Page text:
Eat that parsley sprig on your plate? Why not?

My dinner companion in the tony restaurant looks on - appalled - as I lift the sprig of parsley from my plate to my lips, and with my fingers, no less.

"What's the problem?" I ask before I indulge.

"You don't really eat the parsley, do you?"

I not only eat it, I relish it - no pun intended. Too often in restaurants these days parsley is replaced on plates by a sullen clump of kale. But then I have been prejudiced against kale ever since a long-ago landlady claimed that eating cooked kale was like eating blankets. Taking her word for it, I also avoid the fresh version, which looks unapproachable and inedible as a garnish.

At least it isn't my picking up the parsley sprig with my fingers that has brought on the reproach of my dining companion. Somewhat self- consciously I proceed to enjoy the crisp texture and lively green flavor - pure essence of chlorophyll.

I also wonder if anyone has invented a stylish parsley sorbet to cleanse the sauce-sated palate. Perhaps that will be my culinary calling on a winter's day when I don't want to go out into the cold.

Back in my kitchen, I think of zingy fresh parsley as I open a jar of dried parsley flakes and sprinkle them into a white sauce to put over sliced hard-boiled eggs on toast. The addition is almost automatic, and I suddenly ask myself why I'm doing it.

The scent of commercially dried parsley flakes has always puzzled me. It's heavy, moist, and strangely reminiscent of a stable. Now is the time for a long-overdue taste test: I heat a cup of water in a small pan and generously sprinkle the dried flakes into it. Once the brew has cooled and infused, I try it. Uf! I immediately pour the tasteless and colorless concoction down the drain.

That involuntary "uf" has, however, set memory to work. It's a good Danish expression, and it takes me back to the fields of parsley behind the farmhouse that I rented in Denmark one autumn. It was in a country village an hour or so south of Copenhagen - the village consisting of only a church, a crossroads, and a convenience store at the commuter train stop.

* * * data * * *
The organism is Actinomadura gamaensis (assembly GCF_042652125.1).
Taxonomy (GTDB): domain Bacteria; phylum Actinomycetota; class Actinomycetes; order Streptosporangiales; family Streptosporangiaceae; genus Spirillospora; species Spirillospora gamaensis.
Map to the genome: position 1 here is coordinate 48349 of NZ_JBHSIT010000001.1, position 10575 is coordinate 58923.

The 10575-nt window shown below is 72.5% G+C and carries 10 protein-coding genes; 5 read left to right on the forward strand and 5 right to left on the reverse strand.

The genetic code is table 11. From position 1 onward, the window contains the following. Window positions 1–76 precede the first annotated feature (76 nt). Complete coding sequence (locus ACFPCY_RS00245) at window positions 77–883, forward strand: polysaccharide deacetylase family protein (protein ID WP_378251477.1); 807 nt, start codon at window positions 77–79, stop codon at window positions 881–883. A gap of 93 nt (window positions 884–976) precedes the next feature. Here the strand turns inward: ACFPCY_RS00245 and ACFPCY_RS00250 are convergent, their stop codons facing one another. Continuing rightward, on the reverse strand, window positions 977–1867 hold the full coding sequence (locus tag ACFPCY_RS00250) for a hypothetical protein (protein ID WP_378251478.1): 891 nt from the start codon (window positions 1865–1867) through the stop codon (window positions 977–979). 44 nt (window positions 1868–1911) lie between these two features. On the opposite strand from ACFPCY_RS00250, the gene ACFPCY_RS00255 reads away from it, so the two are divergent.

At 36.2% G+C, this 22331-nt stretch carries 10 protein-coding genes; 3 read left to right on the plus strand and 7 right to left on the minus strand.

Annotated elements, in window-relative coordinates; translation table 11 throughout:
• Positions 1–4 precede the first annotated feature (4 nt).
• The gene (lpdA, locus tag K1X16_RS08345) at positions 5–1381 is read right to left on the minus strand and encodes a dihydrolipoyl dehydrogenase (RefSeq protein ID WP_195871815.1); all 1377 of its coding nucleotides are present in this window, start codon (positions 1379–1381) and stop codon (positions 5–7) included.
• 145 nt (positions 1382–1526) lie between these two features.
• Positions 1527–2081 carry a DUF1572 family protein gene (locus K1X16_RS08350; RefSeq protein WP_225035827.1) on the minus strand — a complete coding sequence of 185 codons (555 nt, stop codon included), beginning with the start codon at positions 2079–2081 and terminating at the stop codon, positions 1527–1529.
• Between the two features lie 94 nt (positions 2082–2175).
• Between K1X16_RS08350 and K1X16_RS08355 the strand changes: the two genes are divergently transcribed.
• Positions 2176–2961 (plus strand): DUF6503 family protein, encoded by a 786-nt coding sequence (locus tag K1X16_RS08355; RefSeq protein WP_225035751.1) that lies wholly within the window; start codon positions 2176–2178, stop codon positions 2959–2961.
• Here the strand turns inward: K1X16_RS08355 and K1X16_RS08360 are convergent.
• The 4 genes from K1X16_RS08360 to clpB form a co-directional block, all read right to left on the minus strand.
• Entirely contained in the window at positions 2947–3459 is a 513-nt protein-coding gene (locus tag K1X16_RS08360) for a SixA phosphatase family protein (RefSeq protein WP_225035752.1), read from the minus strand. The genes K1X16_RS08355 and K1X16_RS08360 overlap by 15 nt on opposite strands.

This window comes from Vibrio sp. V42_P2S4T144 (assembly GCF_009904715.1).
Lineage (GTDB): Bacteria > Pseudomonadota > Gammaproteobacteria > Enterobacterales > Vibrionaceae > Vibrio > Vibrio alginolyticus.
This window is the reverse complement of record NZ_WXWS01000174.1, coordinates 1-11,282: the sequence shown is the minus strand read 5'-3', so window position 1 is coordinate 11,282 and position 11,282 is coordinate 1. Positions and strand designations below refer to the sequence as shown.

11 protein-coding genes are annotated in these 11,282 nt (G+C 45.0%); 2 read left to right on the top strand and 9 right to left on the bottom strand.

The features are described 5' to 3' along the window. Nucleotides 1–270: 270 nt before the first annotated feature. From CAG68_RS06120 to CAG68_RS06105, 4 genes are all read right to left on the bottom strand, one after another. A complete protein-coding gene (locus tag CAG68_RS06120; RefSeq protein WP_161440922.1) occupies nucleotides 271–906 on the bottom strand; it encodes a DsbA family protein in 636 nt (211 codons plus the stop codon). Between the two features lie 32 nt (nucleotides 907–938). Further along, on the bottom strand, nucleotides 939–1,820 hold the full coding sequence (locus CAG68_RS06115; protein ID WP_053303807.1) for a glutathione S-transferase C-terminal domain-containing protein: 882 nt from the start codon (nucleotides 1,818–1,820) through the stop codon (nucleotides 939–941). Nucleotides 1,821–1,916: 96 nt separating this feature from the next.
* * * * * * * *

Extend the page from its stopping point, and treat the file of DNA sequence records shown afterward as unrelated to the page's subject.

The house was typical of many in the Danish countryside: steeply sloping thatched roof, pink hollyhocks standing against white stucco walls, window frames of deep blue, and terra cotta-tile floors inside.

Everything in view from the house was once a noble estate whose green fields, orchards, and herds had guaranteed self- sufficiency. But by the time I arrived, the plots on the long country road were just large enough for a few farm animals, a kitchen garden, apple trees, wild rosebushes, and rampant elderberry shrubs.

Most of the neighbors were gentleman-farmers who commuted daily by train to offices in the city, leaving their wives to tend children, gardens, and livestock during the week. Their own contact with the earth - and motorized tools - waited for the weekend.

One day, as my landlord - a friend from the church I attended - and I drove back from a morning's shopping in the city, we found that the fields behind our narrow road and the houses had just been harvested and plowed.

It was probably none too soon: Across the blue waters of the sound, just to the south of Sweden, a huge bank of white clouds - borne on chill winds from far Kaliningrad and drawing moisture from their Baltic crossing - appeared, threatening an early winter.

But round about us, acres of brown sod were still dotted with emerald patches of persille. They called out to be gleaned before the coming precipitation.

So, as the shadows lengthened and the day grew chill, we picked.

When we finally hobbled into Oliver's kitchen, we were laden with two full bushel baskets of parsley. Then we both started to laugh: What were we going to do with it?

In the rustic, low-beamed kitchen, with its long wooden trestle table and benches, there was neither fancy food processor nor sufficient freezer space for that much parsley. So one of us located a large ball of twine, and we spent the evening tying up bunches of parsley and hanging them from the low ceiling beams to dry.

Later we enjoyed a few sprigs of fresh parsley with our supper of homemade soup, cheese, and freshly baked rye bread.

Early the next morning, we packed up a van and headed south to Italy, where we both had professional engagements.

It's now some years later, and I'm back in the US. As I finish my dried parsley experiment, I find myself wondering what ever happened to all that lovely Danish parsley.

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